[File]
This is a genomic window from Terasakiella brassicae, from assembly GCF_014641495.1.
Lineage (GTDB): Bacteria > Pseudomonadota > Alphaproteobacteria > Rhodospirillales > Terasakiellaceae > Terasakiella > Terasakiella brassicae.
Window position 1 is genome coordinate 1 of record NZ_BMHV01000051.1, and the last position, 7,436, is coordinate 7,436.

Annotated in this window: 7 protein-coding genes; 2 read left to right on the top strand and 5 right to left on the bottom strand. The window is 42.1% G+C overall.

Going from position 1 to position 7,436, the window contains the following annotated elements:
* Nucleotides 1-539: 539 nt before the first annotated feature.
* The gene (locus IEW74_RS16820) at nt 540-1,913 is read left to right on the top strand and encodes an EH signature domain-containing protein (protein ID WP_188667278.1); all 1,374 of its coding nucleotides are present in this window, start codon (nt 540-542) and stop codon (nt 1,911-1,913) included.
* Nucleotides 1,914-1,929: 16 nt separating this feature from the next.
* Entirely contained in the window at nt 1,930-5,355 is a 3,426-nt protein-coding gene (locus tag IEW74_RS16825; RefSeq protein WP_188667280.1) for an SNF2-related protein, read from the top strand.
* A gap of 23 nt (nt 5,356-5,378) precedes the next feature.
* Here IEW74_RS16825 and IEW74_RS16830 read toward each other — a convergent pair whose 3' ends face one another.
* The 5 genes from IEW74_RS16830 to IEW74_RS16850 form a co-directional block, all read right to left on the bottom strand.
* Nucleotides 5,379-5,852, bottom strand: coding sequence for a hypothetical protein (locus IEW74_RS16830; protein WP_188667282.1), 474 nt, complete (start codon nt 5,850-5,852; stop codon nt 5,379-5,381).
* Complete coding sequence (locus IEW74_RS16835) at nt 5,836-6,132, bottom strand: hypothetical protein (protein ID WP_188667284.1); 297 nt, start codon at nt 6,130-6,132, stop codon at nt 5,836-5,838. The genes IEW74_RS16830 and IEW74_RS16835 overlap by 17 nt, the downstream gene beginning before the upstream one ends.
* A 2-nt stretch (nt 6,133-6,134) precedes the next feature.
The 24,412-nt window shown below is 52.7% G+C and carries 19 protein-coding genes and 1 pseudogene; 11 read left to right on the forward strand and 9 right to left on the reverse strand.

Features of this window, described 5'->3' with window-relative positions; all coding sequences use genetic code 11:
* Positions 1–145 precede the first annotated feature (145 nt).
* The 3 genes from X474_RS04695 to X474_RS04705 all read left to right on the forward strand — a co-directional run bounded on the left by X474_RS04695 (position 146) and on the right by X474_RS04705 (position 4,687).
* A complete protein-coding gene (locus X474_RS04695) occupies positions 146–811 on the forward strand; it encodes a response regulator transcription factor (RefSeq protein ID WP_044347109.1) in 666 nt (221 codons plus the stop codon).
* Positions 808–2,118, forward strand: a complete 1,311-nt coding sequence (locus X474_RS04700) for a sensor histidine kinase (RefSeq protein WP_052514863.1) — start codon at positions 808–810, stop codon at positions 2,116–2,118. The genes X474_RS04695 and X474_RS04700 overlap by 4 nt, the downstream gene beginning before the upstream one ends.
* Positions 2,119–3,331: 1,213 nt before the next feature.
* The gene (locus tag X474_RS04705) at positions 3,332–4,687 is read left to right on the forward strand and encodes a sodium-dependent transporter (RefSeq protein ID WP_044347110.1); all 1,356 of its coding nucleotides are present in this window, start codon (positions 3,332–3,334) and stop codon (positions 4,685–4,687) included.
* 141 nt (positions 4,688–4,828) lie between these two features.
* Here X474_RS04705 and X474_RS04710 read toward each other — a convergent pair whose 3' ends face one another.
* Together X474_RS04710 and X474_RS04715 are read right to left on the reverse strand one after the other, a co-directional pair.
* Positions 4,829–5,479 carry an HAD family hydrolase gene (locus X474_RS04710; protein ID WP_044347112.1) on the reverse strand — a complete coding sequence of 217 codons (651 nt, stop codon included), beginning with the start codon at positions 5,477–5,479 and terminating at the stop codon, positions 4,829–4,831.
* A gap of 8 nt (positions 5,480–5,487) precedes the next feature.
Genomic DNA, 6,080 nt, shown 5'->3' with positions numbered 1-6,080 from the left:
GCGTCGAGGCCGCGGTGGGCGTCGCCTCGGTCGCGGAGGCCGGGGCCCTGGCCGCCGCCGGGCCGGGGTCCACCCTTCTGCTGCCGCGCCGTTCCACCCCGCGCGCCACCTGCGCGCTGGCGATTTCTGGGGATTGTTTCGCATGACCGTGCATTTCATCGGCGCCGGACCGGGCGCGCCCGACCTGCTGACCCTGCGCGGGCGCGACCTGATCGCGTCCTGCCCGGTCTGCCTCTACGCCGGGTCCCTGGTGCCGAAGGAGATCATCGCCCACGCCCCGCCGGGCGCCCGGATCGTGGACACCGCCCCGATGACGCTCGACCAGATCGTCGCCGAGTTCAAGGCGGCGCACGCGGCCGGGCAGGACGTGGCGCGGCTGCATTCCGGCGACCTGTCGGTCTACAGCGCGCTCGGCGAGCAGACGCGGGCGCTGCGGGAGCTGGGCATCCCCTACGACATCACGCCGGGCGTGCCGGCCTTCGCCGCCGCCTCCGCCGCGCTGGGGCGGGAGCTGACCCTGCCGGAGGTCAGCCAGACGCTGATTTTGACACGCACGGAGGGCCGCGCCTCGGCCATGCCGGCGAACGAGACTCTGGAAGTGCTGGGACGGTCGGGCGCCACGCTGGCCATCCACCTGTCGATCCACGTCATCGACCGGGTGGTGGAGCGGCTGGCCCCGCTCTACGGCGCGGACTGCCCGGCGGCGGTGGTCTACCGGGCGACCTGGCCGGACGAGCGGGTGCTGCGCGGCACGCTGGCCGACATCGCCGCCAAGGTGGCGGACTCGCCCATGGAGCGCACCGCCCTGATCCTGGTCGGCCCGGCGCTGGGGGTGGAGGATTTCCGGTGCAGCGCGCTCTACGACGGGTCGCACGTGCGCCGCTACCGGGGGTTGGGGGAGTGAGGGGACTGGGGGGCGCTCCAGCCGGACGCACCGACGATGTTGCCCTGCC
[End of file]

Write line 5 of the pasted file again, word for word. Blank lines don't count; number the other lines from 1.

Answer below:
Going from position 1 to position 7,436, the window contains the following annotated elements: